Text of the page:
As a Tardigrada vehicle survives after a complete “drying”

Famous Tardigrada animals, animals capable of living in space and carrying giant doses of radiation, are able to return to life after their complete “drying” due to the presence in their body of special proteins that protect them from death in the total absence of water.

“The main conclusion of our study is that the thistles have unique genes that allow them to experience complete drying.These genes and associated proteins can be used to protect other organisms and biomaterials, for example bacteria, yeasts or certain medicines, from death or decay” , – said Thomas Butby (Thomas Boothby) from the University of North Carolina in Chapel Hill (USA).

In 2007, scientists made an astonishing discovery, analyzing the data collected by the Russian biosphere “Foton-M3”: it turned out that the creepers, small invertebrates, distant relatives of crayfish and insects, can survive for a very long time in open space and even multiply in conditions of total weightlessness and Lack of food and water.

When scientists began to count and study the genes of the thistles, they expected a big surprise – over 6.5 thousand DNA sections from 38 thousand genes (18%) were “borrowed” from other organisms. Most of them were obtained from extremophilic bacteria, but genomes of plants, fungi, and archaea are also present in the genome of the quiet. Recently, scientists have discovered that silent cells contain unique proteins that protect them from lethal radiation doses.

Butby and his colleagues added another set of extremely exotic molecules to the number of such “miracle proteins”, protecting the quiet from death with the complete disappearance of water from their habitat and from their cells and tissues.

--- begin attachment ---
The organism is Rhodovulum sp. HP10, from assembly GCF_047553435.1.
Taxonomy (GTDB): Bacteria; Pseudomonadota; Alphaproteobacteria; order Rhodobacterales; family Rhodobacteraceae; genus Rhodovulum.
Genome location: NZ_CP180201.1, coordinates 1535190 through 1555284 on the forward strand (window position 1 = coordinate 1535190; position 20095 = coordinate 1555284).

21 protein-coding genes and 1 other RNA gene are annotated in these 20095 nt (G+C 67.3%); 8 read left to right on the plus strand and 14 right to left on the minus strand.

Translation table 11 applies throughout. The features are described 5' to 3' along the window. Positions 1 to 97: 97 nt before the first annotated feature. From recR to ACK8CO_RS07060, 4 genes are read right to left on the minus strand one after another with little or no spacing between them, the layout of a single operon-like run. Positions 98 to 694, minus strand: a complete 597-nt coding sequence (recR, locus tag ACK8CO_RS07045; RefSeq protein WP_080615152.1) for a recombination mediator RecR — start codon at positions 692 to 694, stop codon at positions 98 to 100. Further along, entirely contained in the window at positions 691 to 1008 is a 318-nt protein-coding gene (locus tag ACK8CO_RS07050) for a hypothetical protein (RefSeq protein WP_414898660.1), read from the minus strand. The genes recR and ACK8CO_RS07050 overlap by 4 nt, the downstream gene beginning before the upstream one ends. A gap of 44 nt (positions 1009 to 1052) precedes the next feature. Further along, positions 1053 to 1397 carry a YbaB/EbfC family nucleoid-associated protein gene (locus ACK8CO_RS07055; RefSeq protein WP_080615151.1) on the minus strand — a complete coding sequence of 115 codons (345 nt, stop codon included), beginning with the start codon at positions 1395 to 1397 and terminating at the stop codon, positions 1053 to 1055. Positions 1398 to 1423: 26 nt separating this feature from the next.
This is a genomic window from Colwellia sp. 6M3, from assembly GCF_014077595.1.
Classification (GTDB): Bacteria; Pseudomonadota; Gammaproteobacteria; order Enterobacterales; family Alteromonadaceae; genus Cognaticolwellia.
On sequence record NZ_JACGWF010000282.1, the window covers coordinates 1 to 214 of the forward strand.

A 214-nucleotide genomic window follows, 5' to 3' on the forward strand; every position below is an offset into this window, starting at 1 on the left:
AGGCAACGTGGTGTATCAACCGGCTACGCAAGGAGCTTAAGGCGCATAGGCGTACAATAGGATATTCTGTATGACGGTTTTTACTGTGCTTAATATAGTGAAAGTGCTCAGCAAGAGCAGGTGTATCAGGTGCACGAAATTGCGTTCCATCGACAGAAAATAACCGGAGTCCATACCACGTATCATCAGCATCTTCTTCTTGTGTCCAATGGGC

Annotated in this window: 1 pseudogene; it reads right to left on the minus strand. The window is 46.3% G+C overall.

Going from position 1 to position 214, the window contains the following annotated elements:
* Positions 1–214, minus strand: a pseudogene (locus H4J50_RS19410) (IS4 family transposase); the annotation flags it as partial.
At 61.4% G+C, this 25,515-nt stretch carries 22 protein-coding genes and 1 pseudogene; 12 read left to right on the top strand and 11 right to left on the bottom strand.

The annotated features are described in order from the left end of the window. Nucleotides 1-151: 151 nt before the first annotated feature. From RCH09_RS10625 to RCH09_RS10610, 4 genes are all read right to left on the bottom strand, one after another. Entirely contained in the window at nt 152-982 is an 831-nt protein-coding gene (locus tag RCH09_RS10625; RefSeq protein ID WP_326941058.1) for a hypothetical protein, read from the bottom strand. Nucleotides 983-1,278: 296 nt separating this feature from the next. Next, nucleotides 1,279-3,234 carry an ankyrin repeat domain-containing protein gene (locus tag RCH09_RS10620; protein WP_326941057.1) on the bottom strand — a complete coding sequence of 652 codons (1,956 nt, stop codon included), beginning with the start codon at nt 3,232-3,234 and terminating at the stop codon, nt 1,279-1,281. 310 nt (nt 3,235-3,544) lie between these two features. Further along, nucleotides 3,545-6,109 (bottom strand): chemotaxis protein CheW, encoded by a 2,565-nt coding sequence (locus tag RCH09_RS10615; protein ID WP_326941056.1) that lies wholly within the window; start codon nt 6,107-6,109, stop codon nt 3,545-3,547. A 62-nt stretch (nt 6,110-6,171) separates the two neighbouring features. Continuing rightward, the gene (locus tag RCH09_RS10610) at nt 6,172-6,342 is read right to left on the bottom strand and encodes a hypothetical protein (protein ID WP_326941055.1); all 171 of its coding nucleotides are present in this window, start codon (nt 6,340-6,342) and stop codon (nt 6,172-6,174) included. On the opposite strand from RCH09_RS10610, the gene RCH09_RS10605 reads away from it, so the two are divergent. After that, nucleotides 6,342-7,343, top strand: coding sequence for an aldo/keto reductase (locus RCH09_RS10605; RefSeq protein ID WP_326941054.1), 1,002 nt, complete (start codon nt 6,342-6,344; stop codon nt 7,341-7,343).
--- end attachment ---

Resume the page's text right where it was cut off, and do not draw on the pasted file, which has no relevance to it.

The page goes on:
Tihodoki, “space” animals, in a completely dried state

Butby notes that scientists used to think that Tardigrada boats use special sugary molecules that “gag” their insides to protect themselves from death during desiccation, but their experiments have shown that this is actually not the case. Many species of thistles that can exist in dried form for decades do not contain such sugars, but they can survive many cycles of “complete drying” without visible harm to health.

Trying to uncover the mystery of their survival, Butby and his colleagues followed what genes were included in the cells of the tidbits during their drying and during their revitalization. As it turned out, at such moments of life the CAHS, SAHS and MAHS genes were most active, responsible for the assembly of extremely strange molecules – the so-called internally disordered proteins.

They differ from most other protein molecules in that they do not have a clear three-dimensional structure and can take an arbitrary shape. This feature, as scientists explain, allows these proteins to turn into a kind of “glass” with the disappearance of water, rather than into crystals, as do normal proteins, and protect the cell’s interior from damage.

A simple transplantation of genes responsible for the assembly of molecules of these “glass” proteins, transmits to other organisms the ability to experience “complete drying.” To date, scientists have tested their work on bacteria and yeast, but they believe that these proteins can be used quietly to create plants that are able to survive droughts and to “dry” liquid medications and vaccines.